Wine and Spirits

Pisco Morada

A drink from Washington, D.C.’s Serenata Bar.

Make it all Peruvian, from top to bottom.

SERENATA BEVERAGE DIRECTOR and co-owner AJ Johnson had one goal for her Pisco Morada: “Make it all Peruvian, from top to bottom.” Serenata is Spanish for serenade, and drawing on that idea, the Washington, D.C. bar makes authentic Latin cocktails, but with their own signature style. “You come in, you ask for a margarita,” Johnson says. “We're going to ask you, ‘Do you just want a classic margarita or do you want to try our best-ever margarita?’”

Of course, the Pisco Morada, their best-ever pisco sour, begins with pisco, a clear-to-golden brandy made from any of eight sweet grape varieties. Johnson’s experience as a sommelier informs all of her spirit selections. She recommends Quebranta pisco for the base alcohol. “It’s not necessarily neutral, but the flavors are muted,” she says. “It has a really nice mouthfeel. And I love the sort of floral nose that you get.” She also includes a Spanish wine to make sure the Pisco Morada stays balanced. “So the medium-dry sherry is just to bring back a little bit of texture, but also to create a little bit of oxidation and dryness on the mouth,” she says. “So something that could be super sweet ends up being a little drier.”

The Pisco Morada gets its beautiful purple color from chicha morada, a drink made from dried Andean purple corn steeped in a blend of fruits and spices. If pisco is Peru’s national spirit, then chicha morada is the country’s non-alcoholic counterpart. You can find chicha morada in Latin grocery stores, but it’s also easy to make. Johnson says Serenata's version uses apples, cinnamon, star anise, clove, and pineapple skin. They bring it to a boil on the stove, then leave it to steep for 45 minutes before straining. There's little if any alcohol in chicha morada — unlike Peruvian chicha beer, which requires the maker to chew the purple corn, using saliva to break down the corn's sugars.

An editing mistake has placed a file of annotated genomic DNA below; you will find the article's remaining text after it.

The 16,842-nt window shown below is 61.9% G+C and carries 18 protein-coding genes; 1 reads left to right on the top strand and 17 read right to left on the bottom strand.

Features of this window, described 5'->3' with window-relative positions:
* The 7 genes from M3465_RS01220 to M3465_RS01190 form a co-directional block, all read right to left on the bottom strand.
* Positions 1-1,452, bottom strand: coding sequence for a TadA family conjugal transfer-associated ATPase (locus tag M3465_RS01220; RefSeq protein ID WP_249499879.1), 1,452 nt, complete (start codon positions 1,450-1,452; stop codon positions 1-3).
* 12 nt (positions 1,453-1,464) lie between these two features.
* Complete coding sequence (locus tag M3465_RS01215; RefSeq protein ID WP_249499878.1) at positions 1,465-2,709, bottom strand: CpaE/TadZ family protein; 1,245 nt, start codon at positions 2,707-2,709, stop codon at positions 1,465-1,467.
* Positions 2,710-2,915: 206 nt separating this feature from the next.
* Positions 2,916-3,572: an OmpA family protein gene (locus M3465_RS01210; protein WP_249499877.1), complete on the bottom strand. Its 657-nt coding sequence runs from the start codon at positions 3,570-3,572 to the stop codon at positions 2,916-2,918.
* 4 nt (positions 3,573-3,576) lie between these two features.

Johnson adds Pacharán to the chicha morada, a Spanish liqueur made of sloe fruit and anise. “It really does help keep that really nice purple color as well, and it adds to that sugar content that you're getting without having to add actual sugar to it,” she says. Regular sloe gin works as well — it plays a small part in this serenade to Peru. “At the end of the day, my job is not to present as someone from any of these countries,” says Johnson. "My job is to respect them and try to tell the most honest story that I possibly can through cocktails.”


Pisco Morada


  • 1 ½ oz Quebranta pisco
  • ¾ oz lemon-rosemary simple syrup*
  • *Sugar
  • *Sprigs of rosemary
  • *Four lemons, cut in half
  • ½ oz Pacharán Las Endrinas (or a sloe gin) / Chicha morada blend
  • ¼ oz medium-dry sherry
  • ¼ oz lemon juice
  • 1 egg white
  • Dash of Angostura bitters (garnish)
  • Dehydrated lemon wheel (garnish)


  1. Prepare the simple syrup: combine equal parts sugar and water in a medium saucepan on a low heat setting. Stir to dissolve all sugar particles. Add lemon and several sprigs of rosemary and bring to a boil, then turn back down to a medium to low heat setting and let simmer covered for 10-15 minutes. Remove from heat then strain into a glass container. Refrigerate.
  2. Dry shake (shake without ice) all ingredients in a shaker tin. Open shaker tin and add ice. Shake vigorously.
  3. Strain up into martini glass. Once the foam settles, garnish with Angostura bitters and dehydrated lemon wheel.

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